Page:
Does physical activity early in life have a lasting impact on heart size, function and health?
- Years funded:
- 2019 - 2020
Until recently it was thought that all of an individual's heart cells were present at birth and that changes during the lifespan in heart size and function were related to adaptation in heart cell size. In the past decade it has become apparent that, in fact, the heart has an intrinsic ability to grow new cells, although it remains unclear in humans whether this capacity lasts into adulthood.
A recent Australian study in rats showed that doing lots of exercise whilst juvenile led to a larger heart in adulthood, with more heart cells present, than if a similar amount of exercise was started later in life. In fact, exercise training whilst juvenile resulted in around 20 million more heart cells being present in adulthood, than if training started later in life. The implications of these findings, if they prove to be true in humans, are very important as they would provide further impetus for concerns regarding the high prevalence of inactivity in childhood, and new hope regarding the potential for long term prevention of cardiovascular disease across the lifespan.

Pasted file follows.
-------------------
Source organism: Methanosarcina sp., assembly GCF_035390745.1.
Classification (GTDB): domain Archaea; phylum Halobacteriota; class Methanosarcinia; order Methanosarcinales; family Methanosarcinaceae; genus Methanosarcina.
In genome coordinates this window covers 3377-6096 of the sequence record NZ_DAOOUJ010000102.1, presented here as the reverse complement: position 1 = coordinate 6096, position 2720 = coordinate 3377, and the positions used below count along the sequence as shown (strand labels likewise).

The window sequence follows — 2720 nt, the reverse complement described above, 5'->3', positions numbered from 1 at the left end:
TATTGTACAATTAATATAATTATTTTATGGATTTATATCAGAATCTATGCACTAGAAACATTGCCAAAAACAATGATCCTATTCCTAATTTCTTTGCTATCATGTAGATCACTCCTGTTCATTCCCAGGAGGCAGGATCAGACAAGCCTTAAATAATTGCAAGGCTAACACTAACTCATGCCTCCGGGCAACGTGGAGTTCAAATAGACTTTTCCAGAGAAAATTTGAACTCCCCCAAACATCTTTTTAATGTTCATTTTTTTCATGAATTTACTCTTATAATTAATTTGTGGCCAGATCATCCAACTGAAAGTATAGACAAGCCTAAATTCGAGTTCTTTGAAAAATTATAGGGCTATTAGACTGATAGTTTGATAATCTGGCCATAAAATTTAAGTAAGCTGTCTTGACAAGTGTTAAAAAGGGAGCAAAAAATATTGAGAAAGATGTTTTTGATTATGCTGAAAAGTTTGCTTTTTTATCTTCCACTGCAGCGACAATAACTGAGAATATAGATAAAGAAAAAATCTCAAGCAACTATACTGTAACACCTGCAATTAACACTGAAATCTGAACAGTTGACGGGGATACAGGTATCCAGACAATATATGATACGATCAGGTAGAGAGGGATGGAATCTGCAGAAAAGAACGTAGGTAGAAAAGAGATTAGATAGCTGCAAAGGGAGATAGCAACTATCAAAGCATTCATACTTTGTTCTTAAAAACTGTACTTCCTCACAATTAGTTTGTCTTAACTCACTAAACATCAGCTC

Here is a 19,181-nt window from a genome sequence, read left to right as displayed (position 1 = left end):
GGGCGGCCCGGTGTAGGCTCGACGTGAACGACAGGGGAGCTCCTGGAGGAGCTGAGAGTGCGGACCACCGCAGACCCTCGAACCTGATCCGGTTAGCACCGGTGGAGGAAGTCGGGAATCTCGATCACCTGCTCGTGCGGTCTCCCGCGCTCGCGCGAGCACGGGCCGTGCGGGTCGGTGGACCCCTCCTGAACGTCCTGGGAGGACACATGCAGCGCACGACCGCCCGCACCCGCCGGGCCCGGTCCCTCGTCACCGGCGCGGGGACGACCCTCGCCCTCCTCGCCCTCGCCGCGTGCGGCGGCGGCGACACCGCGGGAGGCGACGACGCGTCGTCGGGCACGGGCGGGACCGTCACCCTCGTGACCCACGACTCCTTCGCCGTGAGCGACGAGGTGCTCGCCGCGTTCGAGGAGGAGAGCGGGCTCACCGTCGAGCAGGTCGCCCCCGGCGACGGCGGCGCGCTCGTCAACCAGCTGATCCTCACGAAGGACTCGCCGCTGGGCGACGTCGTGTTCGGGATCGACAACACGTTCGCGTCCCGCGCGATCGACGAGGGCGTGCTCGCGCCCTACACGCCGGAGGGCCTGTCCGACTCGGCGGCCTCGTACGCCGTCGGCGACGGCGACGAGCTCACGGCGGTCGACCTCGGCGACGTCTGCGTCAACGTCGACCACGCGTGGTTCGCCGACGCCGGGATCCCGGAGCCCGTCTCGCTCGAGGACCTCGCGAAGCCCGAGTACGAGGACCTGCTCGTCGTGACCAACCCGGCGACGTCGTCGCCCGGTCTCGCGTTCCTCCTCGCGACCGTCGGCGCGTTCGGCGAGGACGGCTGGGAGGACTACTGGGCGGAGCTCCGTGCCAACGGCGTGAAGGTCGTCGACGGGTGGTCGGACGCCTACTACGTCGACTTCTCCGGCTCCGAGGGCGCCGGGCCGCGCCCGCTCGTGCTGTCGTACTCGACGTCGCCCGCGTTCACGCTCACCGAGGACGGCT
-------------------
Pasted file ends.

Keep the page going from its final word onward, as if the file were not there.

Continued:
A key question remains: is it true, in humans, that early life physical activity (and perhaps the impact of other CV risk factors) can modify heart size, function and health much later in life?
This project will take advantage of unparalleled information available from a large and richly characterized longitudinal study (the Western Australian Pregnancy Cohort “Raine” Study) of ~2000 participants in whom detailed phenotypic and lifestyle data, including repeated measures of physical activity and other major risk factors are available throughout childhood, adolescence and into early adulthood. By collecting sophisticated measures of heart wall function at age 30, utilising novel 4D tissue Doppler strain rate imaging (ie cardiac mechanics), alongside measures of heart size and volumes, we will establish the extent to which early life habits and risk exposure impact upon adult heart health.
Dr Andy Haynes
|Institute:||University of Western Australia|